How JustAnswer Works:
  • Ask an Expert
    Experts are full of valuable knowledge and are ready to help with any question. Credentials confirmed by a Fortune 500 verification firm.
  • Get a Professional Answer
    Via email, text message, or notification as you wait on our site. Ask follow up questions if you need to.
  • 100% Satisfaction Guarantee
    Rate the answer you receive.
Ask Aston Lawyer Your Own Question
Aston Lawyer
Aston Lawyer, Solicitor
Category: Law
Satisfied Customers: 10772
Experience:  Solicitor LLB (Hons) 23 years of experience in Conveyancing and Property Law
Type Your Law Question Here...
Aston Lawyer is online now

Dear all, my elderly friend left me her flat in her will in

This answer was rated:

Dear all, my elderly friend left me her flat in her will in 2012, plus some money goes to her distant relatives and church. The rest of the money goes to me. In February 2014 she maid me a join tenant in the same flat. She is very weak at the moment and doctors are saying she has not got left long. What happens to the will after her death now that we became join tenants?
Hello and thanks for using Just Answer.

My name is XXXXX XXXXX am happy to assist you with your enquiry.

As the Flat is now in your joint names, as Joint Tenants, this means that upon the first death, the whole of the property automatically passes to the other party,through survivorship.
If she were therefore to go first, you would automatically become the owner outright, and the Flat would not form part of her Estate. All you would need to do is to register her death certificate at the Land Registry and they would then update the Title to show you as the sole legal owner.

I hope this answers your question, but please let me know if you require any further clarification.

Kind Regards
Aston Lawyer and other Law Specialists are ready to help you
Customer: replied 4 years ago.

Thank you very much, Al. But what about the rest of the estate (money) in the will? Does it get distributed according to the will or will is no longer valid?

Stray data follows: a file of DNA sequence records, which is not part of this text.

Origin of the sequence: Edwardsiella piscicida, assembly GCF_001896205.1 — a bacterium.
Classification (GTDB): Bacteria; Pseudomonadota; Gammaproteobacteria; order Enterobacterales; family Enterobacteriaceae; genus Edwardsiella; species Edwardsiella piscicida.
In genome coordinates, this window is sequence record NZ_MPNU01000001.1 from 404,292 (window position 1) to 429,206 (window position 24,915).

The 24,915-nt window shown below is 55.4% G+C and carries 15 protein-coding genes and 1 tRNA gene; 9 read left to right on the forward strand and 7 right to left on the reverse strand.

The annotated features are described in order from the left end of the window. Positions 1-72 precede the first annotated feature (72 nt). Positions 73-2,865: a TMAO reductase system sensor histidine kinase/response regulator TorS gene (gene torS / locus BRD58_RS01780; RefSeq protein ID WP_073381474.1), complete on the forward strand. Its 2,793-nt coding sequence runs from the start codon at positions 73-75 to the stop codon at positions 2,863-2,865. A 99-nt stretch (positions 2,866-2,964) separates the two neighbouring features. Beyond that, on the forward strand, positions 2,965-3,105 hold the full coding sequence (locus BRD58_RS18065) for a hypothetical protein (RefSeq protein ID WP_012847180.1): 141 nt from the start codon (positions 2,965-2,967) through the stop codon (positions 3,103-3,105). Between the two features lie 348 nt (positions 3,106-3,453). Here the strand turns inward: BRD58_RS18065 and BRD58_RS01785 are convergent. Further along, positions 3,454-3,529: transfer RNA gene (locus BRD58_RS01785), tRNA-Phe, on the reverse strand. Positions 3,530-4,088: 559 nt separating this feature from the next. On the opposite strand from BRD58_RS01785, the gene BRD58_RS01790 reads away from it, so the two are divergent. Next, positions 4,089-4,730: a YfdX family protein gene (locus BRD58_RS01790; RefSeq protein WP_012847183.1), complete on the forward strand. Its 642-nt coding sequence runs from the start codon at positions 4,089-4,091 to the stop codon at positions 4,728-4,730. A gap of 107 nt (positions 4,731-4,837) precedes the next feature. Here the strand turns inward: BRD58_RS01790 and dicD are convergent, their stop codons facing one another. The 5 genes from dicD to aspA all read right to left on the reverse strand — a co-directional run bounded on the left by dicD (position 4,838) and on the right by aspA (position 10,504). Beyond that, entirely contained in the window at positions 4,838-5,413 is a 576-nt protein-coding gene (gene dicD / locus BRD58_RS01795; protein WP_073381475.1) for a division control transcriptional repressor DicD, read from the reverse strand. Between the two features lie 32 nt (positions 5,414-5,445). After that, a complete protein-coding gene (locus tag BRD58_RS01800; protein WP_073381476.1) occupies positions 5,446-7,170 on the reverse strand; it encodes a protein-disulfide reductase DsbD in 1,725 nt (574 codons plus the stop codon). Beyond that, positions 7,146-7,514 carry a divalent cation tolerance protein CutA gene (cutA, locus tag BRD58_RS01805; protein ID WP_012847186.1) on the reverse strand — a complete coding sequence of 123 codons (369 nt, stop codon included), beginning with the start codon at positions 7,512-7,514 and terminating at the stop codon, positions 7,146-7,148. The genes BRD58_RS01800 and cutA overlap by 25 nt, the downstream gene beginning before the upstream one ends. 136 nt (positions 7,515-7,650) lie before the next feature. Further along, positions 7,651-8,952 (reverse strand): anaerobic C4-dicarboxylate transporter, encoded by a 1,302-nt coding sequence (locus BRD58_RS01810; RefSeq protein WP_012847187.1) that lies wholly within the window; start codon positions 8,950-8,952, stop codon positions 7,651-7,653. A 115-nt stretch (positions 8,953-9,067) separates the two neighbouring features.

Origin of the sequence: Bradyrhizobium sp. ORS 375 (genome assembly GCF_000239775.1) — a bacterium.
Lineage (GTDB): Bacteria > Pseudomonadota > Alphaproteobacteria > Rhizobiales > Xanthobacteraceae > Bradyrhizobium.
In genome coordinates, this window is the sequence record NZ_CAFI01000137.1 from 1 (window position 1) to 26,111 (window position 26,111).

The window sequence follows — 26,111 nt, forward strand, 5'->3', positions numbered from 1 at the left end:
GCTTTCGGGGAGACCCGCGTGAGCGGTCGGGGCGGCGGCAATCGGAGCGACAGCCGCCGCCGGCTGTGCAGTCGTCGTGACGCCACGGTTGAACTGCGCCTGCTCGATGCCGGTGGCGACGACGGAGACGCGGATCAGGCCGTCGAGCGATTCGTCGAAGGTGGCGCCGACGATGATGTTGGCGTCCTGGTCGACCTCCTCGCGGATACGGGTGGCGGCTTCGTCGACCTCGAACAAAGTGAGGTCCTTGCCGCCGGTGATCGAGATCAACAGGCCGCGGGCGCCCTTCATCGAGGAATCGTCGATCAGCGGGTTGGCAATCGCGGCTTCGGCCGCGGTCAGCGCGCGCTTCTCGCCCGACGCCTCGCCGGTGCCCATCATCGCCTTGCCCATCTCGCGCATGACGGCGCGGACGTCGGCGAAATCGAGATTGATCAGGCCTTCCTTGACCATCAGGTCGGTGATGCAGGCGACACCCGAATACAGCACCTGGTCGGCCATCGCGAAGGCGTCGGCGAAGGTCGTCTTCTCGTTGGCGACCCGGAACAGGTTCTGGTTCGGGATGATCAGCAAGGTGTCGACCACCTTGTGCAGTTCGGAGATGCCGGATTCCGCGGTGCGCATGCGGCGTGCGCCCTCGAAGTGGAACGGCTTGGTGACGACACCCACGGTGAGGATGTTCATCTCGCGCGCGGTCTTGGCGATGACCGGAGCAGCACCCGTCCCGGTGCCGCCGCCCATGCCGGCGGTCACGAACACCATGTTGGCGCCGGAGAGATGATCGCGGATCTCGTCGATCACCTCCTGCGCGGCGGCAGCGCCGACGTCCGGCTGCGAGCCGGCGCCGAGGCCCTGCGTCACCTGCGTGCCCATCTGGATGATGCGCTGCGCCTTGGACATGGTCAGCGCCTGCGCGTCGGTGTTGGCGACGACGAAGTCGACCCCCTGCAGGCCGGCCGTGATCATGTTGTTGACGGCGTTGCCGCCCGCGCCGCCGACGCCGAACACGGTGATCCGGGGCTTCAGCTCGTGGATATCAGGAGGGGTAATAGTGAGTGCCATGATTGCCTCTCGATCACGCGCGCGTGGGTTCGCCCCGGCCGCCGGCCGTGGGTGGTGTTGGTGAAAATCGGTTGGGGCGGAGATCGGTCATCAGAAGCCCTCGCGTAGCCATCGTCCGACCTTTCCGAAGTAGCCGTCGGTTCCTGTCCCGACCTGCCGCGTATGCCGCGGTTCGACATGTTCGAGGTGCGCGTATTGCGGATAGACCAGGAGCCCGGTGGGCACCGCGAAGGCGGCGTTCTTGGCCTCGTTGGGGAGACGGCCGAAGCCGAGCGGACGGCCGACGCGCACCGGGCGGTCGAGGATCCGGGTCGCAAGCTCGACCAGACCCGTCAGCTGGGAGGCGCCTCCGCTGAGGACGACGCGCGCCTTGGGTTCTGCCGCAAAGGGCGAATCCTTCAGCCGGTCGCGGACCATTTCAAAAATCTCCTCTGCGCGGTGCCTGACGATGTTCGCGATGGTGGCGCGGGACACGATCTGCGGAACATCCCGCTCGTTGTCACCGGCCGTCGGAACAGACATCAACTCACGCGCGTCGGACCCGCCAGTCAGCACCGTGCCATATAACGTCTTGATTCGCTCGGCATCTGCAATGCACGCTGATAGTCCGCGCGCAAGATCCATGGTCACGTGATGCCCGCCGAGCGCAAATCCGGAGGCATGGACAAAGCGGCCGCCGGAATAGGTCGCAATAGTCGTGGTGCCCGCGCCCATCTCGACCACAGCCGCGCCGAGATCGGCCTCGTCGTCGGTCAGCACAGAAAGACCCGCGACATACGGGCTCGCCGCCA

Customer: replied 4 years ago.

You replied

01 April 2014 18:04(GMT/GMT)

Thank you very much, Al. But what about the rest of the estate (money) in the will? Does it get distributed according to the will or will is no longer valid?

Hi Irena,

Apologies for the delay.

The Will remains perfectly valid. All it means is the clause concerning the Flat is invalid, as the Flat won't be forming part of her Estate.

I hope this assists.

Kind Regards
Customer: replied 4 years ago.

Can I ask you a bit more, please. (I have subscribed for the monthly JustAnswer service).


I don't like the solicitor who has made the will any more - he treated very badly another friend of mine and was incompetent and greedy. In the will this solicitor and I are executors and trustees to the Will.


It says " Any powers given to trustees on my Will may be exercised by my Trustees before the administration of my estate is complete and before a grant of representation has been obtained" - what does it mean?


"The standard provisions of the Society of Trust and Estate Practitioners shall apply to this my will" - what does this mean?


And last question - can I use some other solicitor?


Hi again,

"Any powers.." just means that the Executors can do what is required to administer the Estate even before Probate is granted to them.
This clause is only really relevant on complicated Estates/where there are trusts for children, so it's not going to be relevant or anything for you to worry about, but is often put in a Will just for the sake of it.
Likewise with the clause "The standard provisions..", this is put in the majority of Wills and is purely an administrative point, in that the STEP provisions governs what an Executor is entitled to do. Again, nothing for you to worry about.

As regards removing the Solicitor as Executor, I'm afraid you won't be entitled to do this. Your friend would have to amend her Will or sign a Codicil, removing him as Executor and replacing him with another Executor, which I doubt is going to be practical/something your friend will want to do.
If the Solicitor remains as Executor, then post death, you could ask him to step down as Executor, but he is unlikely to do this, unless it is a very simple Estate where Probate is not required (this would be if the Estate is valued at under £5,000), as he will argue that he owes a duty to your friend to carry out her wishes.

I hope this helps.

Kind Regards
Customer: replied 4 years ago.

Thank you for your answer. When the will was made the solicitor insisted there should be two executors and offered himself to be the second one. He said it won't cost anything. (For the will's purposes, there will be only about £13,000 to be redistributed between a relative, another friend and me.) So I understand I will need to pay him for the Probate? Or can I go somewhere else for Probate purposes? Or do it myself?

Hi Irena,

Both you and the Solicitor will have to apply for Probate, so it would be normal for him, as Solicitor, to prepare the papers and for you both then to apply. I'm afraid therefore, that he will make a charge, and is entitled to make such as a charge, for dealing with this.

Kind Regards
Customer: replied 4 years ago.

Thank you very much, Al. That is all and you answered my questions brilliantly. If I contact your company again, I will ask for you help. Thank you once again and good night.

Thanks Irena!

All the Best